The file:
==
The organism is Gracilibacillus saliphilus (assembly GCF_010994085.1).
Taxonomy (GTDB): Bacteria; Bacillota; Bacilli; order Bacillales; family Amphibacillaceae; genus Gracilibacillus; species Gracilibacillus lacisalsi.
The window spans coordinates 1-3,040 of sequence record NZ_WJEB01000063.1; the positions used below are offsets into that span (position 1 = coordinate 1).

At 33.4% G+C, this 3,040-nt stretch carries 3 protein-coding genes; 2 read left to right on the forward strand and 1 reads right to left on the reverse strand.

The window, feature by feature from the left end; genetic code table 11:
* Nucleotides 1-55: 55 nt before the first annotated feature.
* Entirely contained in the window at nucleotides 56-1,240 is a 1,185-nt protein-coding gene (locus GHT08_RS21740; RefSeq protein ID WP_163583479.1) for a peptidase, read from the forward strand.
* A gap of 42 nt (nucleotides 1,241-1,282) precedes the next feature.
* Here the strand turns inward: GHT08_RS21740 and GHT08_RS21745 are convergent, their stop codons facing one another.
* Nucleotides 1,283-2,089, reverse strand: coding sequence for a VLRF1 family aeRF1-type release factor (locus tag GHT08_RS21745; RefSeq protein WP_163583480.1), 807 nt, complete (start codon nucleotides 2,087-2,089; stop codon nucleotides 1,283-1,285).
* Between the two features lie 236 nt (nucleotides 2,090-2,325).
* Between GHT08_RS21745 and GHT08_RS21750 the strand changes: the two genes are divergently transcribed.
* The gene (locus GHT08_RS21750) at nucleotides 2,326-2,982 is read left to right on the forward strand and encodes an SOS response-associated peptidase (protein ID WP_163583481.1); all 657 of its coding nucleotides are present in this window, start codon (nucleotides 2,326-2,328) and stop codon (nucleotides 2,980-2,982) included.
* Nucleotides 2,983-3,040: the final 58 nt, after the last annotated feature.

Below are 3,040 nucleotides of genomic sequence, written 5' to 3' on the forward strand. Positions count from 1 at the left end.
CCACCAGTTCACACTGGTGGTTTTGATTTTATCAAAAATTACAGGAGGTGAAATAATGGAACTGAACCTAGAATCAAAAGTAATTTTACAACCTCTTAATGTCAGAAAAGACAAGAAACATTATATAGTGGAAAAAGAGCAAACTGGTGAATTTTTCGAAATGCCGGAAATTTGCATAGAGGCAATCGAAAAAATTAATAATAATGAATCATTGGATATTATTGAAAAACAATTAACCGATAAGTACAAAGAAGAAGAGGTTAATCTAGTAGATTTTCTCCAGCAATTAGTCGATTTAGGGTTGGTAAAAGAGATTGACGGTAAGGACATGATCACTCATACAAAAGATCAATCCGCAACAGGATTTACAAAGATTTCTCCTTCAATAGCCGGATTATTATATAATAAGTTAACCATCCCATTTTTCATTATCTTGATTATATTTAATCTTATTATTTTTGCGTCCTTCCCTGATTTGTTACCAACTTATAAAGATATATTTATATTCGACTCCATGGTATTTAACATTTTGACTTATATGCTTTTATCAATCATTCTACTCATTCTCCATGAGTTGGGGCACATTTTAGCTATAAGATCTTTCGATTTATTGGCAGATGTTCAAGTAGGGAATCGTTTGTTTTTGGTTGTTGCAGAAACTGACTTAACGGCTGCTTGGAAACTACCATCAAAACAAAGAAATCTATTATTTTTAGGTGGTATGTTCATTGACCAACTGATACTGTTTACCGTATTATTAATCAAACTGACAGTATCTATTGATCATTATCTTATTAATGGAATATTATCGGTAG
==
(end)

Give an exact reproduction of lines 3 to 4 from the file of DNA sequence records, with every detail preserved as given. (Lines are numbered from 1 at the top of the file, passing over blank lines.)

The window spans coordinates 1-3,040 of sequence record NZ_WJEB01000063.1; the positions used below are offsets into that span (position 1 = coordinate 1).

At 33.4% G+C, this 3,040-nt stretch carries 3 protein-coding genes; 2 read left to right on the forward strand and 1 reads right to left on the reverse strand.